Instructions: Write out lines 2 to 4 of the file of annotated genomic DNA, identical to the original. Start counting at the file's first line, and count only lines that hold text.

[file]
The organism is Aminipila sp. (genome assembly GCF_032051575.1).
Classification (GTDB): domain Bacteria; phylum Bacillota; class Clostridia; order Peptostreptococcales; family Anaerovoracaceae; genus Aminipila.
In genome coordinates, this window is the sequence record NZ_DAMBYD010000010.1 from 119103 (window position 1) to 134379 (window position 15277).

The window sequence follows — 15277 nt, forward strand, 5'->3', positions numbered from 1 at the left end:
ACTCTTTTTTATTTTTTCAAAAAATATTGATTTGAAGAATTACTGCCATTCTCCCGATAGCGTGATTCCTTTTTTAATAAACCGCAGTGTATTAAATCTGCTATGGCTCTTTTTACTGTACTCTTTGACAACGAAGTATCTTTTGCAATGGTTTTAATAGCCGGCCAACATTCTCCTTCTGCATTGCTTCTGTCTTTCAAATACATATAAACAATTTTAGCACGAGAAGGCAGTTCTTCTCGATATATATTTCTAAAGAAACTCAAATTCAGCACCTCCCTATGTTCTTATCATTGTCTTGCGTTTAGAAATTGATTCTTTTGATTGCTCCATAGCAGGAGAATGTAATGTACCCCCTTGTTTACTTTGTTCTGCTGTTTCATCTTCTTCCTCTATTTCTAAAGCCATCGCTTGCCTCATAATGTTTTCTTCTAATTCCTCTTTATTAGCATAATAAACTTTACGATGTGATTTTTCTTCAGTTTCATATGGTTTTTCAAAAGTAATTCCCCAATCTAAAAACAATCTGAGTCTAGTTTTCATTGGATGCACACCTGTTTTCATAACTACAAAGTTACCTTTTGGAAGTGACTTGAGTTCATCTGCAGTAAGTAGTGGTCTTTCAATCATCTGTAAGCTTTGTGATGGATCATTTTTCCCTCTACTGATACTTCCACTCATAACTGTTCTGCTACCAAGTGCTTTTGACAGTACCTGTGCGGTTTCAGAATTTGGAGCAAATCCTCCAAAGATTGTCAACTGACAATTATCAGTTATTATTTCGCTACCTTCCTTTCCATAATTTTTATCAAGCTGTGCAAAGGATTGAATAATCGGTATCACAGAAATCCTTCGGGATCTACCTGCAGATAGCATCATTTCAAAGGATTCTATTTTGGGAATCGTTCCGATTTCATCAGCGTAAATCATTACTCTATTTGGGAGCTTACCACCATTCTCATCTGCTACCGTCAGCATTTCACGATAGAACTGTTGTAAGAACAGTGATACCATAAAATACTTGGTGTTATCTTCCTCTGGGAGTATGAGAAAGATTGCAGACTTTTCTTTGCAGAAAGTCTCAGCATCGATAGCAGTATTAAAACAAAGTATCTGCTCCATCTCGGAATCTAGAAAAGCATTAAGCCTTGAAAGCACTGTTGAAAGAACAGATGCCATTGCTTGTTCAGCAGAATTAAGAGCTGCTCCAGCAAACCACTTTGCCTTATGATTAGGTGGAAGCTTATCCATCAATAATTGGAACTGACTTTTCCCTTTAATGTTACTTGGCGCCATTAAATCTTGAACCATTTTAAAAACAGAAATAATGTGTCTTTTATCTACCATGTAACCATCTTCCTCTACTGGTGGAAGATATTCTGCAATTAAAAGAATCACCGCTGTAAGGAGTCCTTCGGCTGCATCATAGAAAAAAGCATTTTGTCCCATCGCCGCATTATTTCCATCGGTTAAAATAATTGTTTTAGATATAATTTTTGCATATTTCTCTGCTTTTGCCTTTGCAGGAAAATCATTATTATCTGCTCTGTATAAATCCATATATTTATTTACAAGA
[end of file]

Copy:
Classification (GTDB): domain Bacteria; phylum Bacillota; class Clostridia; order Peptostreptococcales; family Anaerovoracaceae; genus Aminipila.
In genome coordinates, this window is the sequence record NZ_DAMBYD010000010.1 from 119103 (window position 1) to 134379 (window position 15277).

The window sequence follows — 15277 nt, forward strand, 5'->3', positions numbered from 1 at the left end: